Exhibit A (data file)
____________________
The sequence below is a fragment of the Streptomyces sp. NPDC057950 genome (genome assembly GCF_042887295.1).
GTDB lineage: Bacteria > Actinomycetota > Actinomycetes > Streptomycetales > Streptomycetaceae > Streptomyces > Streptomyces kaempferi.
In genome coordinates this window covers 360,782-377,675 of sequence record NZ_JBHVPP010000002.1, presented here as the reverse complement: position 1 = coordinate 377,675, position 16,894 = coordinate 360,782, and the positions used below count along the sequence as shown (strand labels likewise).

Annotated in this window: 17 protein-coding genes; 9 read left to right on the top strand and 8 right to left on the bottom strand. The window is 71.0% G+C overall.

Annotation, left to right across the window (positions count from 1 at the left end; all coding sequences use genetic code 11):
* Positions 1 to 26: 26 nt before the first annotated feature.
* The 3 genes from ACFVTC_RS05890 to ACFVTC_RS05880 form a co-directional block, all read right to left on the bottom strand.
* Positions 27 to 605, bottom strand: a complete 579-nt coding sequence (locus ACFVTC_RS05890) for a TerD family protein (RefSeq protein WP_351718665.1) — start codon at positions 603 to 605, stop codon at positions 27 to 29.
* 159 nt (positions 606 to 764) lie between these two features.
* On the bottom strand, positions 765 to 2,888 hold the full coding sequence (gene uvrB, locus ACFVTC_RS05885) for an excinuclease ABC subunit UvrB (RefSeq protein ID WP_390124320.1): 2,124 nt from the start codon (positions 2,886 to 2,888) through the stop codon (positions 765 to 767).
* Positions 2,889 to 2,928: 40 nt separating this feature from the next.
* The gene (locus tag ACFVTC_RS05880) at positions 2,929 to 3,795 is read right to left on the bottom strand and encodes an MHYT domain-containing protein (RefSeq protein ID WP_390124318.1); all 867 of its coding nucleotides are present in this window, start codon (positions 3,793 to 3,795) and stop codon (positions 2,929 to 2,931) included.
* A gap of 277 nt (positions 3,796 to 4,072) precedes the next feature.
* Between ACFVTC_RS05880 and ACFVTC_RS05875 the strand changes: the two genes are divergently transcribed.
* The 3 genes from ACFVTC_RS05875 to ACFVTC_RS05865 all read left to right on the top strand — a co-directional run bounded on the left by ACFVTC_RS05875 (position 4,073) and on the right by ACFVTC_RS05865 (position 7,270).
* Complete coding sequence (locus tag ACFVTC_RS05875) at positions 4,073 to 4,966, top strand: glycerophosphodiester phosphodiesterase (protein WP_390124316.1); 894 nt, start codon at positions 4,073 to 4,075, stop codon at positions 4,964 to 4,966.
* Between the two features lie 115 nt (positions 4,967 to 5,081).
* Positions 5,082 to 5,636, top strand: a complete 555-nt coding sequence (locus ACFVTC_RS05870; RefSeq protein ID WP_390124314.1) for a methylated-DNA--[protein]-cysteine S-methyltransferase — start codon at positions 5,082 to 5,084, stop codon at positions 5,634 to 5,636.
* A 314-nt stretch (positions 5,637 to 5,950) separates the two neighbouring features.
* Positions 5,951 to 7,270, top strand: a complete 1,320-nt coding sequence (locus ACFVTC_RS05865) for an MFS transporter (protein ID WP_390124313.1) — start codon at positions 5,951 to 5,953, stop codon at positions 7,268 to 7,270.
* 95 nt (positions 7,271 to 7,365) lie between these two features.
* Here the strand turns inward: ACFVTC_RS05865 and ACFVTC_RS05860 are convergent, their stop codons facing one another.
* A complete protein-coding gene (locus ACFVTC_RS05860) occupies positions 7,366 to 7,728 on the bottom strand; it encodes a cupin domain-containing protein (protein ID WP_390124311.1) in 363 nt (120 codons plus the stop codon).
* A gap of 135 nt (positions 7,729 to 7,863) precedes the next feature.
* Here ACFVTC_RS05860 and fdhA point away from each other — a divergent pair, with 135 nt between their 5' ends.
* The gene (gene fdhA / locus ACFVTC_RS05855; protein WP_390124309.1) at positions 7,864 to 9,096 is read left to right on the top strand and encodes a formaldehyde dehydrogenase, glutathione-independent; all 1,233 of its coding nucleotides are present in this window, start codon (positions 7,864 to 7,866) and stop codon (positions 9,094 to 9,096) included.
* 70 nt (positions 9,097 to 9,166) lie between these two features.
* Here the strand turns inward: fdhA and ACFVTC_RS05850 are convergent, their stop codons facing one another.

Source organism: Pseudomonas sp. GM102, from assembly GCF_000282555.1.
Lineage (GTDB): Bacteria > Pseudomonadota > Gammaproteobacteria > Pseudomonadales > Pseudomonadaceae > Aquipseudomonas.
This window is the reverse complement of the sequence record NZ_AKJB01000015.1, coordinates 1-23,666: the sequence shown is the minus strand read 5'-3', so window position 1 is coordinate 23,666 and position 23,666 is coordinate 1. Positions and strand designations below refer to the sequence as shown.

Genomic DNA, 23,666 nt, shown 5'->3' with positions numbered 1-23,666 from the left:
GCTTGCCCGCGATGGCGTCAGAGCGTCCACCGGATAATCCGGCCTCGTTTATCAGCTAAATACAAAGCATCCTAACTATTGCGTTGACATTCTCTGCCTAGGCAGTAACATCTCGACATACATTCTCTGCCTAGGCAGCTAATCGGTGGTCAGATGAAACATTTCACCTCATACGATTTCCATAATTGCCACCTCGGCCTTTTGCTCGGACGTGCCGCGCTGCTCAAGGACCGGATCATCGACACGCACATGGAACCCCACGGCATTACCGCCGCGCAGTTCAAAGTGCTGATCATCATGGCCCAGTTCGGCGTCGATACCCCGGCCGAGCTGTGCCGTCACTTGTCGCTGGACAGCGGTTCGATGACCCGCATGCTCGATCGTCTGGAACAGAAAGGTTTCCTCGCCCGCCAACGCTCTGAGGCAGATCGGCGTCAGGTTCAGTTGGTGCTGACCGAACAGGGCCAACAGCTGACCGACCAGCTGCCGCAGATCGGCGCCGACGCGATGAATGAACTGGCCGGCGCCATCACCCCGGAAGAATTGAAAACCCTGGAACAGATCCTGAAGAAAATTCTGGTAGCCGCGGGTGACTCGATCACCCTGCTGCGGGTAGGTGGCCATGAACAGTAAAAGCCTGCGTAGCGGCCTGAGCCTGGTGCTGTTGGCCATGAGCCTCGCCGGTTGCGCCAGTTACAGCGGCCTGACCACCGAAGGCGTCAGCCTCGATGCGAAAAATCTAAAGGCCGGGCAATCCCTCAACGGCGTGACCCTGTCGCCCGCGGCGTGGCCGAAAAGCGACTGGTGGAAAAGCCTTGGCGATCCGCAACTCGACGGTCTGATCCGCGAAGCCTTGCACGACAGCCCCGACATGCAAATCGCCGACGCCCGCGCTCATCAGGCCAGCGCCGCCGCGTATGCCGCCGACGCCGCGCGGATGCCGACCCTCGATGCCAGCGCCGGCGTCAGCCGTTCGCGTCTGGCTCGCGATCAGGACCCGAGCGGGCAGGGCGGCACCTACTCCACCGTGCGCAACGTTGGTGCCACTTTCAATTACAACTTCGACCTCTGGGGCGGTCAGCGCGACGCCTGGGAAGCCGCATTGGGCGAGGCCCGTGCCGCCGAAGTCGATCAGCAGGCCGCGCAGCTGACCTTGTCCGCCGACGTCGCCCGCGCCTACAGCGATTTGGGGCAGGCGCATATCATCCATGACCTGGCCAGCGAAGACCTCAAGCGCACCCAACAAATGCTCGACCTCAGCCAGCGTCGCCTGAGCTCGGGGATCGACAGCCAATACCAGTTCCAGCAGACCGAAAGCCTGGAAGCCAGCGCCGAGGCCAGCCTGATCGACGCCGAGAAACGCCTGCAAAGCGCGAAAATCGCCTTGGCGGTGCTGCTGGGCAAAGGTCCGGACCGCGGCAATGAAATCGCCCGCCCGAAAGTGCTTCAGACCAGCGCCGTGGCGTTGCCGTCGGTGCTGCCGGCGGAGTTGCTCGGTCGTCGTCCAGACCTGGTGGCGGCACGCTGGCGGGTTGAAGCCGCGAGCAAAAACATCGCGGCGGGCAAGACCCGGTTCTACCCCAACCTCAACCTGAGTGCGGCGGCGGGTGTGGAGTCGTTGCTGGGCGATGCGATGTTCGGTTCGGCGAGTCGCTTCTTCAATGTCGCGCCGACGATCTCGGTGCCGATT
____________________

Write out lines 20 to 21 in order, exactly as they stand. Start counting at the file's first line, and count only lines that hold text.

* Positions 5,951 to 7,270, top strand: a complete 1,320-nt coding sequence (locus ACFVTC_RS05865) for an MFS transporter (protein ID WP_390124313.1) — start codon at positions 5,951 to 5,953, stop codon at positions 7,268 to 7,270.
* 95 nt (positions 7,271 to 7,365) lie between these two features.